Background: Despite limited evidence from randomized trials, perioperative treatment with beta-blockers is now widely advocated. We assessed the use of perioperative beta-blockers and their association with in-hospital mortality in routine clinical practice.
Methods: We conducted a retrospective cohort study of patients 18 years of age or older who underwent major noncardiac surgery in 2000 and 2001 at 329 hospitals throughout the United States. We used propensity-score matching to adjust for differences between patients who received perioperative beta-blockers and those who did not receive such therapy and compared in-hospital mortality using multivariable logistic modeling.
Results: Of 782,969 patients, 663,635 (85 percent) had no recorded contraindications to beta-blockers, 122,338 of whom (18 percent) received such treatment during the first two hospital days, including 14 percent of patients with a Revised Cardiac Risk Index (RCRI) score of 0 and 44 percent with a score of 4 or higher. The relationship between perioperative beta-blocker treatment and the risk of death varied directly with cardiac risk; among the 580,665 patients with an RCRI score of 0 or 1, treatment was associated with no benefit and possible harm, whereas among the patients with an RCRI score of 2, 3, or 4 or more, the adjusted odds ratios for death in the hospital were 0.88 (95 percent confidence interval, 0.80 to 0.98), 0.71 (95 percent confidence interval, 0.63 to 0.80), and 0.58 (95 percent confidence interval, 0.50 to 0.67), respectively.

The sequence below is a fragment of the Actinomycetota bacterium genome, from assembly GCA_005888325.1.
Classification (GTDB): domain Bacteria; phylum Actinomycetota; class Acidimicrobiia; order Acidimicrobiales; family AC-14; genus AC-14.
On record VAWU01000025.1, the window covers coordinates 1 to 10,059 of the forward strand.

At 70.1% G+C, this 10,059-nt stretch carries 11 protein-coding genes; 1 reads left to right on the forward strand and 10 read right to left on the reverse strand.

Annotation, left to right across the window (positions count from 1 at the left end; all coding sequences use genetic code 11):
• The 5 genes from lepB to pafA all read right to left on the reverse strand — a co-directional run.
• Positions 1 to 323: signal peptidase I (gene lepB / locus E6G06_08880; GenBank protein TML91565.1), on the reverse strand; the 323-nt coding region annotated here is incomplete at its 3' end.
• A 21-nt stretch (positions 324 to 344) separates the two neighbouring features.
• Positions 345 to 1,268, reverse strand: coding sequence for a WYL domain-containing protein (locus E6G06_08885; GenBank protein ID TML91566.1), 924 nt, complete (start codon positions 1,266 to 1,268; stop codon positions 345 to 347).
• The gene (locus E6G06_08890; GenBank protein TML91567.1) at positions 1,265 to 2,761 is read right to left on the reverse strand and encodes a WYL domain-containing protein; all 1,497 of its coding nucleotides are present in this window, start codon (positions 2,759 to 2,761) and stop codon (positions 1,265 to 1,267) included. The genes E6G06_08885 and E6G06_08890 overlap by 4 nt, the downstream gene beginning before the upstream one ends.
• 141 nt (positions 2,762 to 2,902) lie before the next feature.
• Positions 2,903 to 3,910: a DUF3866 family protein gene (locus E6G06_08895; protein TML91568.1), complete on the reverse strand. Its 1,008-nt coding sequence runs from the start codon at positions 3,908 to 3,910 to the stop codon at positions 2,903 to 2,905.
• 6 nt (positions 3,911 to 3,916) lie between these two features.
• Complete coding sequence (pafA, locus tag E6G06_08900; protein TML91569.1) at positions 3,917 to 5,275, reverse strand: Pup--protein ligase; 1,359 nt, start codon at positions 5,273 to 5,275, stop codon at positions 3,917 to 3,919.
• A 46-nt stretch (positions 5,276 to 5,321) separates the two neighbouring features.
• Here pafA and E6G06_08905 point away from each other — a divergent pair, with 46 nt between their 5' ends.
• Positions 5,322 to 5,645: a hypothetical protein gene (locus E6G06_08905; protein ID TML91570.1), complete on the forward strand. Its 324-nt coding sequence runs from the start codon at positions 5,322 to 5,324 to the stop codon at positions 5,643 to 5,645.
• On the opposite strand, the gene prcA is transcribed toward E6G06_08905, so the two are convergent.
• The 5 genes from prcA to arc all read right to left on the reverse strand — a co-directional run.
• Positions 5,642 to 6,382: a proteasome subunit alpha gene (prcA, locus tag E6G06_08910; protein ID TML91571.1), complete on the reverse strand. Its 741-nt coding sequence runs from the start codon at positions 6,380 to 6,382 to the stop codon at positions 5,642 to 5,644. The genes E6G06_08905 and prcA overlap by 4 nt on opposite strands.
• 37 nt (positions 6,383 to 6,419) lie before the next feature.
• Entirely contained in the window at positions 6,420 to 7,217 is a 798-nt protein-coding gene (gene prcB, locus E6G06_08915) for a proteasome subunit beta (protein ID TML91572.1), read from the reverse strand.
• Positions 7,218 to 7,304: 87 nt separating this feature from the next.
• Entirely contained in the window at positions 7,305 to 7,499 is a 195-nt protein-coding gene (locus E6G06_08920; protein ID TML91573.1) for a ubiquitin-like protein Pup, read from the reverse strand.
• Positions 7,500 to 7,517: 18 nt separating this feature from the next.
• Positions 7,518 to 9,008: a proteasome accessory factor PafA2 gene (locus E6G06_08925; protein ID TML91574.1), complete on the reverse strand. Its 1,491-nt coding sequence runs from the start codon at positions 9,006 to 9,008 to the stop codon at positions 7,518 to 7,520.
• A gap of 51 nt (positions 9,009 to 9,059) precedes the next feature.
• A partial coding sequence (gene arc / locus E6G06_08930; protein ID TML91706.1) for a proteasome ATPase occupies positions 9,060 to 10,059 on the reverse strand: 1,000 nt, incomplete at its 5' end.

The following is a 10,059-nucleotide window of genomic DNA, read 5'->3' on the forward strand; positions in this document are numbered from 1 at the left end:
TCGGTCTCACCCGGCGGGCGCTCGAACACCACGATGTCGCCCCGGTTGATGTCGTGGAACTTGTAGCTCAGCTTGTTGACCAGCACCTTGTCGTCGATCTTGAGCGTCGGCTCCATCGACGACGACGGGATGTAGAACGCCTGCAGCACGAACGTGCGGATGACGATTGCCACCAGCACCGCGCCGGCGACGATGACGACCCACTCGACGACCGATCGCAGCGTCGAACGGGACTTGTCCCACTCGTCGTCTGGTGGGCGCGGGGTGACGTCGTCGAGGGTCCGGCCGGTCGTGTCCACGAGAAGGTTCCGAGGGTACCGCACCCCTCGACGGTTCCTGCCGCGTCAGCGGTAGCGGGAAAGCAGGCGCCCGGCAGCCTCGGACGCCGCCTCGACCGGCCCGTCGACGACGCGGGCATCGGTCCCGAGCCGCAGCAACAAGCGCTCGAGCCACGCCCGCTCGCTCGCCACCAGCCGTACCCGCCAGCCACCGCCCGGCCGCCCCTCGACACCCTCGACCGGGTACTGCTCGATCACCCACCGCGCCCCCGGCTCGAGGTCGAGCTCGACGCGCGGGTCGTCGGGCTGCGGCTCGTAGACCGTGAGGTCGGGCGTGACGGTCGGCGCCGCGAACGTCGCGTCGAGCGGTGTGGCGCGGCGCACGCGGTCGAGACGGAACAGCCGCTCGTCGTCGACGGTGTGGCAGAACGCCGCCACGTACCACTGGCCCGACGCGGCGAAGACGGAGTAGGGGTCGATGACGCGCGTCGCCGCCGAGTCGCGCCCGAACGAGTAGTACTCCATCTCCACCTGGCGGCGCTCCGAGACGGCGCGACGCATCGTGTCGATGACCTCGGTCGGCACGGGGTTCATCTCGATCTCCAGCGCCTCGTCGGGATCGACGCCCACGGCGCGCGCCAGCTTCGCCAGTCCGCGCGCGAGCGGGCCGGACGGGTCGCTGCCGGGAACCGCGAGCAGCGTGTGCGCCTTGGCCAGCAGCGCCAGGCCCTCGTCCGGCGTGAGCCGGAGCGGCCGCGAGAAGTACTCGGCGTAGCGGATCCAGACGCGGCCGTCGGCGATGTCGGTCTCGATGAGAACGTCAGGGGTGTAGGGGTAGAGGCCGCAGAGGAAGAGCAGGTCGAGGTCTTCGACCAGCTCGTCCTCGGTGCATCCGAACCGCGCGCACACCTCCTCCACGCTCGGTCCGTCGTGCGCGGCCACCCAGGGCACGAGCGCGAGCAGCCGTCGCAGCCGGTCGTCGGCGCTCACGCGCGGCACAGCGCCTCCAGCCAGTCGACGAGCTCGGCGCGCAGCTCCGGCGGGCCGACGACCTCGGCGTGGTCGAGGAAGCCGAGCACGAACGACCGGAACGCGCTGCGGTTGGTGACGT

Conclusions: Perioperative beta-blocker therapy is associated with a reduced risk of in-hospital death among high-risk, but not low-risk, patients undergoing major noncardiac surgery. Patient safety may be enhanced by increasing the use of beta-blockers in high-risk patients.
Copyright 2005 Massachusetts Medical Society.